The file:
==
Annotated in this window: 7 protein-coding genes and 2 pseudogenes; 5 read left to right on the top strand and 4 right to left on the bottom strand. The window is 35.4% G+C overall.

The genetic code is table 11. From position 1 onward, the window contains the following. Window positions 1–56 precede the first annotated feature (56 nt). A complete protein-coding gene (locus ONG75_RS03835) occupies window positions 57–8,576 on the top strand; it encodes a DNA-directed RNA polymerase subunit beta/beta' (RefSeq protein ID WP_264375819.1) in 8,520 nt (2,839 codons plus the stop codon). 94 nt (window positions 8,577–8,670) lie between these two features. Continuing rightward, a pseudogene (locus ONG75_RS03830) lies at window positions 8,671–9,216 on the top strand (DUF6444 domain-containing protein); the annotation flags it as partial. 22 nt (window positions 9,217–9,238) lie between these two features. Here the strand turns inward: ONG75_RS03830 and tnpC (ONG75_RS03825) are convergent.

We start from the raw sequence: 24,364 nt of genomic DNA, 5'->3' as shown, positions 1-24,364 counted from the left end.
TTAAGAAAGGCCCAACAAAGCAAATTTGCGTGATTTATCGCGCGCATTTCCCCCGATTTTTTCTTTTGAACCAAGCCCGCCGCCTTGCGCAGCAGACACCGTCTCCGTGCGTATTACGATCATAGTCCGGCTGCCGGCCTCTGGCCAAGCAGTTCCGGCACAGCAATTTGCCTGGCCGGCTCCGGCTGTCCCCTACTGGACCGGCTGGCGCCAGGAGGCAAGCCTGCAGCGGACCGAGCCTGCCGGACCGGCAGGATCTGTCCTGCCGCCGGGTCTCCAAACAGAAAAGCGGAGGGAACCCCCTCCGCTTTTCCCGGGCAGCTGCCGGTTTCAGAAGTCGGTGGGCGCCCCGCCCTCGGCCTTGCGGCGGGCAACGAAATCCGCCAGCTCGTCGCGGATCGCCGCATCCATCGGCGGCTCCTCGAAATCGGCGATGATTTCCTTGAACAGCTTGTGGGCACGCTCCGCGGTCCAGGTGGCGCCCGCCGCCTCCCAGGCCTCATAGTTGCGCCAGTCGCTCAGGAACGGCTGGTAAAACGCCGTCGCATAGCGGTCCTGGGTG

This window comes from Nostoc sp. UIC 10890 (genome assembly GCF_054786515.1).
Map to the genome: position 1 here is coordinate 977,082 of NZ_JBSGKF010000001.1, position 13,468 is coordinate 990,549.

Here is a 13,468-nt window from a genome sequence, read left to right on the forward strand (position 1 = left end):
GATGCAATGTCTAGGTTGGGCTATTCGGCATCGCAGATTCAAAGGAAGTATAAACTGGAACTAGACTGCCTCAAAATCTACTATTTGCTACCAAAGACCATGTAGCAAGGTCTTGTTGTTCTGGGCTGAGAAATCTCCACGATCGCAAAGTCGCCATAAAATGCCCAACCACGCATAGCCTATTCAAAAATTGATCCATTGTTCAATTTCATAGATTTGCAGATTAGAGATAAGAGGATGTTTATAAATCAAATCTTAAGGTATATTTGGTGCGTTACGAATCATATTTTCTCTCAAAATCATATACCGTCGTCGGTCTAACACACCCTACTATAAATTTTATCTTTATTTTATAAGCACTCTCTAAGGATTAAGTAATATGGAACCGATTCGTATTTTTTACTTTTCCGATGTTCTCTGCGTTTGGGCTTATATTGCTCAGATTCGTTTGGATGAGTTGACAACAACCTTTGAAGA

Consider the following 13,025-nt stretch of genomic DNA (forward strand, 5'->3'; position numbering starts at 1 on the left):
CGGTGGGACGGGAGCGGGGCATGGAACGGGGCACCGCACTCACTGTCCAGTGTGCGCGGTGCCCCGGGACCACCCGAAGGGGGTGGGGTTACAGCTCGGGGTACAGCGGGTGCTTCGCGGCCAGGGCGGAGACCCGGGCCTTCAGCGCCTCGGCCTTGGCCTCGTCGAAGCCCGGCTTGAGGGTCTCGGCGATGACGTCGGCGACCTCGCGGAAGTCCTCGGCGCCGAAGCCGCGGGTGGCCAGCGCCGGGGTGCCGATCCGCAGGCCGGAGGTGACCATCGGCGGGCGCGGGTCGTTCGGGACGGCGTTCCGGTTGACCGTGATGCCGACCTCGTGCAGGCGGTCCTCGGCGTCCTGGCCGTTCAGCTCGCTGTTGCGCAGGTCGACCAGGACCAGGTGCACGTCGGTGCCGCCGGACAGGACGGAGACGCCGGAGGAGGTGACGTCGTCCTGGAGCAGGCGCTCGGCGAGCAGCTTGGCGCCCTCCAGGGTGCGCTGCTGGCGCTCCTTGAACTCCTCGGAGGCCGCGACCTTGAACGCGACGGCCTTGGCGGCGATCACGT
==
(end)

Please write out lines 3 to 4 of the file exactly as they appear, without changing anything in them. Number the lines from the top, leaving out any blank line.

We start from the raw sequence: 24,364 nt of genomic DNA, 5'->3' as shown, positions 1-24,364 counted from the left end.
TTAAGAAAGGCCCAACAAAGCAAATTTGCGTGATTTATCGCGCGCATTTCCCCCGATTTTTTCTTTTGAACCAAGCCCGCCGCCTTGCGCAGCAGACACCGTCTCCGTGCGTATTACGATCATAGTCCGGCTGCCGGCCTCTGGCCAAGCAGTTCCGGCACAGCAATTTGCCTGGCCGGCTCCGGCTGTCCCCTACTGGACCGGCTGGCGCCAGGAGGCAAGCCTGCAGCGGACCGAGCCTGCCGGACCGGCAGGATCTGTCCTGCCGCCGGGTCTCCAAACAGAAAAGCGGAGGGAACCCCCTCCGCTTTTCCCGGGCAGCTGCCGGTTTCAGAAGTCGGTGGGCGCCCCGCCCTCGGCCTTGCGGCGGGCAACGAAATCCGCCAGCTCGTCGCGGATCGCCGCATCCATCGGCGGCTCCTCGAAATCGGCGATGATTTCCTTGAACAGCTTGTGGGCACGCTCCGCGGTCCAGGTGGCGCCCGCCGCCTCCCAGGCCTCATAGTTGCGCCAGTCGCTCAGGAACGGCTGGTAAAACGCCGTCGCATAGCGGTCCTGGGTG